COVID-19
  • Providing emergency shelter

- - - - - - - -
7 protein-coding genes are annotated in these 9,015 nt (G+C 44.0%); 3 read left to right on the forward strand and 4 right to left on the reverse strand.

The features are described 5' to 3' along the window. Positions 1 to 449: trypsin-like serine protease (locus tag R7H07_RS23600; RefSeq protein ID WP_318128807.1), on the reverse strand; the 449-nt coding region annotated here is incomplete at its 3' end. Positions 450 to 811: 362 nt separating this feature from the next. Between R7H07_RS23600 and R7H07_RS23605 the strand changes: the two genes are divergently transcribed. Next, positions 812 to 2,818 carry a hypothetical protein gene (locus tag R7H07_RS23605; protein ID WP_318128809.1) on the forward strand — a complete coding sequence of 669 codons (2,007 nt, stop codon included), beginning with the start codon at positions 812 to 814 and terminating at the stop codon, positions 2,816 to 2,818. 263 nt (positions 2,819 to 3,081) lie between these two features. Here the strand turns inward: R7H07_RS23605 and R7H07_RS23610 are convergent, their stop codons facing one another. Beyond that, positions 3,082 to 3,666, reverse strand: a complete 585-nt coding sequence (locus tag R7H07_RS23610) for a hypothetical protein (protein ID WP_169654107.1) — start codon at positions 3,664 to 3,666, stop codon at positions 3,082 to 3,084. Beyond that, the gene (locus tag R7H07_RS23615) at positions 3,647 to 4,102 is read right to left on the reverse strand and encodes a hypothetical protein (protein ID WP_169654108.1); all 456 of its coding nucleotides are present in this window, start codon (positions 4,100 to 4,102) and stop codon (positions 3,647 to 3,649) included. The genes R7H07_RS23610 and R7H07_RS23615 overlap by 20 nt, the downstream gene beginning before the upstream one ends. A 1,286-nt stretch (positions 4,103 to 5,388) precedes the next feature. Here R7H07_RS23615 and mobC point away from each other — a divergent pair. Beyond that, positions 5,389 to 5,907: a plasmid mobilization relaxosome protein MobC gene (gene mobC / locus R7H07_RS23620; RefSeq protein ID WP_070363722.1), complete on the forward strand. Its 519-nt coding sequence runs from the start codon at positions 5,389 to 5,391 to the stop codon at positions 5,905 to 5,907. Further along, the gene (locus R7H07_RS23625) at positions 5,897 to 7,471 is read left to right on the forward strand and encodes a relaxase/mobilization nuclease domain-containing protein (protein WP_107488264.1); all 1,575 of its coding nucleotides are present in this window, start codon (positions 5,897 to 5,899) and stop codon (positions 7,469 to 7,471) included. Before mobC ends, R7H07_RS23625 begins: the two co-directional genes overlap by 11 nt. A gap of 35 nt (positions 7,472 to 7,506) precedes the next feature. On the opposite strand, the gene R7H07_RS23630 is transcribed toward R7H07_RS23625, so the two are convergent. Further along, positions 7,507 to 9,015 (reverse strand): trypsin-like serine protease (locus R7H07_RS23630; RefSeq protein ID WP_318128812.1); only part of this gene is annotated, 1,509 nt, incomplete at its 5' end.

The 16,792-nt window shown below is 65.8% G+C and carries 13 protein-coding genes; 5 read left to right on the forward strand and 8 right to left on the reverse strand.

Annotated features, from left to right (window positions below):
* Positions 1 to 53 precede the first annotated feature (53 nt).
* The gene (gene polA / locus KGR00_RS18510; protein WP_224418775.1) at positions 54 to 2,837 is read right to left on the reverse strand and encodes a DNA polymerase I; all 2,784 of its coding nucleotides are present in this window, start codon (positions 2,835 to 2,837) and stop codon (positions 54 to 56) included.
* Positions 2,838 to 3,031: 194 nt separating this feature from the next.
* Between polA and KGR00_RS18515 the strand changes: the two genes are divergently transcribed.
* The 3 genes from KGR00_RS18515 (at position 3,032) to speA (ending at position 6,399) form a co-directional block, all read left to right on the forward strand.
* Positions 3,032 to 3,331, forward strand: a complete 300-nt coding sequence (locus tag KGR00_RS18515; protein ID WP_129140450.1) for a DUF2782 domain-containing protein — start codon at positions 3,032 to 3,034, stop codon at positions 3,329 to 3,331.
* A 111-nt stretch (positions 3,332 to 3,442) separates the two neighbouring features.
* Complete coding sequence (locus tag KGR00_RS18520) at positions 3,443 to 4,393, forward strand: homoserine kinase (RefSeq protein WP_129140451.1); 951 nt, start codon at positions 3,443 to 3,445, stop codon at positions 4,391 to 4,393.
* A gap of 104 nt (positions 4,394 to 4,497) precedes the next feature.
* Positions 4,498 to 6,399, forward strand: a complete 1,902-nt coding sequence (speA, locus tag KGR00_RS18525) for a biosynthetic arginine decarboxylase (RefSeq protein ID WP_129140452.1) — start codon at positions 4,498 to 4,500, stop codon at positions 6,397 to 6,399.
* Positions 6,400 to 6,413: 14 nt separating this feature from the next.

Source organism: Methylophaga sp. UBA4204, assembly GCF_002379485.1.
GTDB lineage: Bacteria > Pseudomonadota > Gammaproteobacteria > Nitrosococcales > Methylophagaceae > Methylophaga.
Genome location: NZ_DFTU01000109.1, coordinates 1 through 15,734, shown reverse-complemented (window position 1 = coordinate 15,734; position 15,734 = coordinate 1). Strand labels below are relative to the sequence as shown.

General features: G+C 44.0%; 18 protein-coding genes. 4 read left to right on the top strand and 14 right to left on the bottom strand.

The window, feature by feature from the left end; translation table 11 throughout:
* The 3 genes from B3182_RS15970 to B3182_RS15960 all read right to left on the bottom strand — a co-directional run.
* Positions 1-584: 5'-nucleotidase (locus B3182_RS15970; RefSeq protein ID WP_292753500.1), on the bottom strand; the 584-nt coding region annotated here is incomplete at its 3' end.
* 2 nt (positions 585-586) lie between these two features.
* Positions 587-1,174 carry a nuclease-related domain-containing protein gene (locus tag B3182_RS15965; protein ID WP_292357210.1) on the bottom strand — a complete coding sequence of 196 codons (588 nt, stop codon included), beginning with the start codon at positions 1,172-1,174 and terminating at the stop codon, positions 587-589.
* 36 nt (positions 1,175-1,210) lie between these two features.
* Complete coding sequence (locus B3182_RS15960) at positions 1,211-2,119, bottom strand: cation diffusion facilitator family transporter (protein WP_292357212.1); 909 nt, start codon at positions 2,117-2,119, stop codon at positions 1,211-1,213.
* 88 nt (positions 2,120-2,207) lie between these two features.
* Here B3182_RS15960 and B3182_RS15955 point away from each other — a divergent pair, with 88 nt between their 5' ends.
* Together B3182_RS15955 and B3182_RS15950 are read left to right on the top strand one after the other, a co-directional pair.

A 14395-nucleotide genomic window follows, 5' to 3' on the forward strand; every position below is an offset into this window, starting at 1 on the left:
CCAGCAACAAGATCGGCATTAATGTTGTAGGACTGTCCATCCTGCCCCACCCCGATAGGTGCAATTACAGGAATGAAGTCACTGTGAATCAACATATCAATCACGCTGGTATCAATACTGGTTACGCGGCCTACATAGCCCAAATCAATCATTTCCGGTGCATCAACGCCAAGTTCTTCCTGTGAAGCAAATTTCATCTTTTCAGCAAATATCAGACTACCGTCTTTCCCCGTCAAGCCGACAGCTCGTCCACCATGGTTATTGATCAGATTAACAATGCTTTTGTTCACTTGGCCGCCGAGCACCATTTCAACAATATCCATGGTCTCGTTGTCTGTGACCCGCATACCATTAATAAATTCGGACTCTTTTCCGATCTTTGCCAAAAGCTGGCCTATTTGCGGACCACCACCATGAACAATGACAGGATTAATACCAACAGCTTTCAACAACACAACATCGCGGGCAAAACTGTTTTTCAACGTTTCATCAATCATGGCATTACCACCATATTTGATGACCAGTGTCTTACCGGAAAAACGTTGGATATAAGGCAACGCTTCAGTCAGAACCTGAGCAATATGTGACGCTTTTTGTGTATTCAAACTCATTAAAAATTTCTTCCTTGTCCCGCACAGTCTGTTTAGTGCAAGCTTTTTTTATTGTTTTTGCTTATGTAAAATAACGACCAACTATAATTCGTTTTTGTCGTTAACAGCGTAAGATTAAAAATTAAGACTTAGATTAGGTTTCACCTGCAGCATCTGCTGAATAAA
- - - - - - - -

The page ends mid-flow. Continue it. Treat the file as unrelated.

Q&A with Guy Russ, assistant vice president – Risk Control at Church Mutual Insurance Company Why should a church consider opening its facility as a temporary shelter? Russ: Emergency shelters and transitional living arrangements are important ways churches can help those in need. This includes providing living arrangements within worship centers, fellowship halls and educational wings for displaced or homeless families or individuals, victims of domestic violence, or others in need of shelter. Recent events such as the COVID-19 pandemic, the withdrawal from Afghanistan and Hurricane Ida highlight situations where temporary living arrangements or emergency shelter areas may be necessary. If a church opens its doors to temporary residents, is it opening itself up to safety and security exposures? Russ: While providing emergency shelter can do a lot of good within the community, it is important to be aware of potential safety and security exposures for worship center employees, members of the congregation, children or youth groups, guests and temporary residents. Moreover, property and liability exposures increase when people attempt to live in buildings that were not designed to provide basic living accommodations. What supplies must a church provide to house temporary residents? Russ: In a disaster situation, basic utilities like sewer, water, electricity and natural gas might not be available in your facility. You should decide if your building and organization are adequately prepared to provide shelter under these conditions. The most important supplies needed to provide temporary shelter during a disaster are food and water, at least a three-day supply of each. To have enough water for drinking and sanitation, think one gallon per person per day. Food should require no refrigeration, no preparation and little to no water. Some other supplies you will need include: Names, addresses and telephone numbers of everyone using the facility Extra clothing Regular household bleach and medicine dropper for water decontamination Important documents, such as your insurance policy, in a waterproof container A wrench or pliers to turn off utilities if necessary A whistle to signal for help Cash and coins A flashlight Local maps A cellphone with text messaging capability A battery-powered or hand-crank radio and a NOAA Weather Radio with tone alert Extra batteries A first-aid kit Garbage bags, plastic ties, moist towelettes and toilet paper for personal sanitation What advice would you give to churches that are considering providing temporary shelter? Russ: Before allowing anyone to stay in the facility, church leaders need to check with local authorities to make sure there aren’t any zoning restrictions that prevent the worship center from providing lodging accommodations on a frequent basis. Also, the local fire department should conduct a survey to determine if emergency exits, smoke and carbon monoxide alarms, and fire extinguishers are adequate. Consider whether the church is ADA accessible as well. A church would need to establish rules for temporary residents. What are some you would recommend? Russ: First, it’s important to set a limitation on the length of stay, whether it’s a week or a month or whatever church leaders decide. Rules should be posted, and copies provided and reviewed with residents as part of their orientation. Clear consequences for breaking rules need to be established and communicated. Churches need to establish a screening process to determine who will be allowed to stay at the facility. Best practices include requiring residents to be over 18 years old, unless accompanied by a parent or legal guardian, and requiring a valid ID. Criminal background checks should be clear of any sex-related charges or convictions, with no outstanding arrest warrants. No weapons should be allowed on the property to limit the risk of intentional or accidental injury. If smoking will be allowed, it should only be allowed in a designated exterior area. Medications must be kept in a secured area at all times. Don’t allow residents to have visitors or overnight guests without the church’s prior approval. Also, establish minimum dress code requirements for residents when interacting with others in the building. Determine if pets will be allowed and where on property, and what the expectations are for cleaning up pet waste. Are there any other operational concerns a church should consider when operating a temporary shelter? Russ: There are many issues that can come up. Church leaders need to consider a host of questions to be prepared for both expected and unexpected scenarios. Some to think about include: How are regular church activities going to co-exist with the shelter? Will the worship center be staffed 24/7 to monitor activities and residents? How will staff be trained to de-escalate tense situations and to recognize warning signs of a potential sexual offender? Does the building layout allow for securing areas of the facility that are off-limits to residents? How are keys or key cards controlled for building security, and when can residents enter and leave the property? What bathing or shower facilities are available and how will those areas be supervised when worship center members or other residents use the facility? Will laundering of bedding and clothing be available on-site? What are the limitations for using hot plates or cooking/refrigeration equipment? What are the restrictions for using the worship center’s telephones, computers and televisions? Are there agreements in place to limit the worship center’s responsibility for loss, damage or theft of a resident’s property? Are there agreements in place to limit the worship center’s responsibility for personal injuries to residents while staying at the property? What first-aid supplies will be provided and how are injuries to be treated and reported? Guy Russ is assistant vice president – Risk Control at Church Mutual Insurance Company, S.I. (a stock insurer), answers questions about how organizations can serve their community, while protecting the safety and security of their organization. Church Mutual is a stock insurer whose policyholders are members of the parent mutual holding company formed on 1/1/20.  S.I. = a stock insurer.